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Bringing the classics back to life

By Wang Ru | China Daily | Updated: 2019-08-12 07:39

Some other ancient books on show at the event. [PHOTO BY WANG RU/CHINA DAILY]

Among the ancient books on display, the Kong family documents are a highlight from the Confucius Museum's collection. As the hometown of Confucius and his offspring, many documents, such as family trees and local chronicles, were passed down through the family and are now stored at the museum.

"As an eminent family, the Kong family attached great importance to protecting the literature pertaining to their family. We have one set of Kong family trees that was revised during the Ming Dynasty (1368-1644), and another that was revised in the early 20th century," says Kong Xianglin, a former vice-dean at the Chinese Confucius Research Institute, who is a 75th-generation descendant of Confucius.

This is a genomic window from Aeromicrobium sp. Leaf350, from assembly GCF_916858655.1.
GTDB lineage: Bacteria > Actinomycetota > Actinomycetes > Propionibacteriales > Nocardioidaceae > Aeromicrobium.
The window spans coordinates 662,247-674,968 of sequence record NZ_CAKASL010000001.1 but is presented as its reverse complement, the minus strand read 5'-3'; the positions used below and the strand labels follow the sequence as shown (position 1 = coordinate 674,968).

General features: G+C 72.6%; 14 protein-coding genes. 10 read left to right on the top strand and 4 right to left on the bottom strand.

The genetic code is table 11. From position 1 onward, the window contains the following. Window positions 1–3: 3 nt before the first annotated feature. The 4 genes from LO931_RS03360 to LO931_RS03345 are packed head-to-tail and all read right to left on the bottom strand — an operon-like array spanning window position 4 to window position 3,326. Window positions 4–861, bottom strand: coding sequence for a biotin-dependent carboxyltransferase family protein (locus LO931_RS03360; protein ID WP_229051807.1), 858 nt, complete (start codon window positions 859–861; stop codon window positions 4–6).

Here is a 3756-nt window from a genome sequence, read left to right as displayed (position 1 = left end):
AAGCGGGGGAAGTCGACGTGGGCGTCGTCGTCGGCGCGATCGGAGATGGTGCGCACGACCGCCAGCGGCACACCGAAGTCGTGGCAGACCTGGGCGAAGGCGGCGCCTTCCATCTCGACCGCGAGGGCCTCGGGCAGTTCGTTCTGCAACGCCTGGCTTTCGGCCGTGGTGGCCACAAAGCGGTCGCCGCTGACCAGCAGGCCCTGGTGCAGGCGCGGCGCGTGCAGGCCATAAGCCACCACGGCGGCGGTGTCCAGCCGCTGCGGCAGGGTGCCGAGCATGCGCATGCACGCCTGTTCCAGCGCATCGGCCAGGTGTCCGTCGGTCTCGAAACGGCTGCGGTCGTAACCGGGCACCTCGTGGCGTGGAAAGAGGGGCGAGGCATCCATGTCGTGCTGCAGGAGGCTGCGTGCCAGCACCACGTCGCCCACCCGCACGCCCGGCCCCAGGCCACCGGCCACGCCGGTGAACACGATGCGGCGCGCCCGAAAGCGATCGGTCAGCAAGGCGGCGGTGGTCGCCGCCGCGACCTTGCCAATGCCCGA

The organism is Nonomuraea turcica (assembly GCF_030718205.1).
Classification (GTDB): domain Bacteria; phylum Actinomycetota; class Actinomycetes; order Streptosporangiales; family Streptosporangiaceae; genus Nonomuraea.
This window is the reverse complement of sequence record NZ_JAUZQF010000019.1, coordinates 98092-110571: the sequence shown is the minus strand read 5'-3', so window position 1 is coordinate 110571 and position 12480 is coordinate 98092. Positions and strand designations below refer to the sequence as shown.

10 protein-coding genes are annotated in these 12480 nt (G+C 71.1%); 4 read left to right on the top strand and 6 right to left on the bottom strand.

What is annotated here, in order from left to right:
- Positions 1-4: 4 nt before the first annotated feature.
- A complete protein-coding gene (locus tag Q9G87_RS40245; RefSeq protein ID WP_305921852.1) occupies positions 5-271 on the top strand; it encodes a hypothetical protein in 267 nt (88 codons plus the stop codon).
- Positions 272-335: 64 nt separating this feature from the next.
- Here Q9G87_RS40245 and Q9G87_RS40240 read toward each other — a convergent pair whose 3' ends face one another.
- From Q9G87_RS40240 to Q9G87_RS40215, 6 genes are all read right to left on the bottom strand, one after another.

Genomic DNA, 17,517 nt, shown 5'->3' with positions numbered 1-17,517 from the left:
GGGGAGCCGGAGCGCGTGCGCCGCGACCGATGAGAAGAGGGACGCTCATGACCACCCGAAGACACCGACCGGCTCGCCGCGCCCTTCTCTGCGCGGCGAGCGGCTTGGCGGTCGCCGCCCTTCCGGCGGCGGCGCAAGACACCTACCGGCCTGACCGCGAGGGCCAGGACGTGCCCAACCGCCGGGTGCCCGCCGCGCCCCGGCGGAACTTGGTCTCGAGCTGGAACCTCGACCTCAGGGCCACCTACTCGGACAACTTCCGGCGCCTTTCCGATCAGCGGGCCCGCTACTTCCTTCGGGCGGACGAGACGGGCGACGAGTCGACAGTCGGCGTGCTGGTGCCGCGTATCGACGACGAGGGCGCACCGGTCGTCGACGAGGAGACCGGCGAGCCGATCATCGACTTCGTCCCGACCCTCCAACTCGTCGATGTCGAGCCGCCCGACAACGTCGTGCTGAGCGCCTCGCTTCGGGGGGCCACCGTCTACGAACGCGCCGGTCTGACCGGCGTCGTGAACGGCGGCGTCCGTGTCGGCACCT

Other events related to book sharing will be held at salons, lecture halls and exhibition spaces in many Chinese cities over the course of the month.

In order to bring back ancient books to life, Lian proposes that experts and specialists comb through the ancient works and promote those that will resonate most with modern-day audiences.

"Since there are so many ancient books, most ordinary people won't have time to read them all. It's better that we guide them through the process and choose a few key works for them to read, explaining the ancient classics in the language of modern times."

Contact the writer at wangru1@chinadaily.com.cn

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